View Full Version : 4x5 View for Newby

10-Jul-2006, 09:52
I'm new to this group and have been pretty impressed with the conversations. I currently shoot a Crown Graphic 4x5 and am looking to get into a 4x5 view. My needs are pretty basic: architecture, portrait and products. I see alot of Cambo, Calumet, Sinar, Graflex, Toyo for sale and am willing to take a risk on any of them, but obviously wish to get the best for my needs the first time around.

I like the Cambo Legend with the geared movements. Presuming I'm moderately knowledgeable about view cameras, is there any negative on this camera? Anyone have any opinions on the rest of the list? I started with the Graphic II View camera, but then decided it wasn't precision enough for my taste. Any help is fully appreciated. Thanks!


10-Jul-2006, 10:29
Hi MechE,

FWIW, everyone is going to have their own opinions as to what camera is the best on the market. Are you buying new or used?

Personally speaking, I think the Sinar system is the top contender since the system is fully expandable. Secondly, there's lots of used Sinar gear on the block at the moment... and going relatively inexpensively. Third, it's well built equipment and precise.

This is the system I use and I'm more than happy with the equipment.


10-Jul-2006, 10:47
A Calumet c400 4x5 monorail view camera.
Inexpensive, serious workhorse, lots of movement.
Battle-ship gray color, Battle-ship solid too.

steve simmons
10-Jul-2006, 10:58
Before you buy any more equipment may I suggest some reading

Getting Started in Large Format that is in the Free Articles section of the View Camera web site. There are several more articles in that section that might be helpful.

One of these books

Large Format Nature Photography by Jack Dykinga

Jim Stone's User's Guide to the View Camera (if you can find one)

Using the View Camera that I wrote.

Try your local library for these books

steve simmons

Austin Moore
10-Jul-2006, 11:04
I agree with Capocheny that the Sinar system is the supreme camera system, I my self lig around a Sinar P 8x10 and i have to say it is one of the nicest veiw cameras I have used. Solid as a rock.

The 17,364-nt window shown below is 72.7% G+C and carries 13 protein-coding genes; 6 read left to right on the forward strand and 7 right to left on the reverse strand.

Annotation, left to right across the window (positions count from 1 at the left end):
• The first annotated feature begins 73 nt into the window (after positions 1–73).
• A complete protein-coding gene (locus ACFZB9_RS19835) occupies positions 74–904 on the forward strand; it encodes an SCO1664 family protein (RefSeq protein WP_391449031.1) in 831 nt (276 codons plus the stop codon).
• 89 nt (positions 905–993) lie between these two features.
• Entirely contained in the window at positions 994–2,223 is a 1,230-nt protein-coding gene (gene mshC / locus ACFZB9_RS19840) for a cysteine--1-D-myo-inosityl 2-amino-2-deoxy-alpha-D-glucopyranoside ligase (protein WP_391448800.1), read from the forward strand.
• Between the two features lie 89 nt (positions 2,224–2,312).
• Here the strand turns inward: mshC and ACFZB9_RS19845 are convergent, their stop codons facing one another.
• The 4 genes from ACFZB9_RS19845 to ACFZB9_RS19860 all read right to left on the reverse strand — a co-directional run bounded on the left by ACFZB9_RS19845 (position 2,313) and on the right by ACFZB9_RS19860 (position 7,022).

Eric Brody
10-Jul-2006, 11:31
What you have not told us is what type of photography you plan to do with the new camera and what you have problems with with the old one.

View cameras are sort of like dogs, almost infinite variety for lots of different purposes. It's a long way from a Toho at a couple of pounds, great for carrying on a backpacking trip, to a Sinar P. Few people are capable of carrying a Sinar P very far.

Most people will encourage you to get what they have, since, presumably they are happy with it. Monorails are different than folding cameras, Metal cameras are different than wooden ones. Great photographers have made great images with most all of them.

I currently use an Arca Swiss F-Line Field and love it though I did most of my work in the past with a Toyo 45A Field (which just happens to be for sale on this site). I like the precision, it just feels good to use, and I think it's pretty. Others may just love their Ebony, or old Calumet.

Steve Simmons gave you some good advice, but do consider what you're really likely to photograph. Don't get caught up in the fantasy of the great landscape if you live in Delaware, but almost any camera can do great work... with a great photographer behind it.

Scott Knowles
10-Jul-2006, 11:40
I agree with Steve Simmons. I have the books and Leslie Stroebel's "View Camera Technique." Personally they're all worth getting and reading for the whole overview. There's always something you need to know and these are great resources. It helps when you get the "Huh?" feeling to look it up and not feel so stupid.

Steve Hamley
10-Jul-2006, 12:12
What you have not told us is what type of photography you plan to do with the new camera and what you have problems with with the old one.
.... but do consider what you're really likely to photograph.

Eric, actually he did tell us, plans on doing architecture, portrait, and product photography. It's probably not necessary to elaborate on the Crown's shortcomings at least for product and architecture.

Eric's advice is pretty sound though. Arca if you need to carry it and Sinar if you don't.

The Cambos are generally considered to be good cameras (although I've never had one), but certainly not as sexy as the Arca or a slick Sinar P/P2. I remember a post Jim Galli made, who has both Cambos and Sinars available, and he prefered the double "goalpost" design of the Cambo standard because you could sort of do tiny adjustments on one side at a time.

I think geared movements are a plus for product photography, especially if the products are small.


Eric Brody
10-Jul-2006, 12:14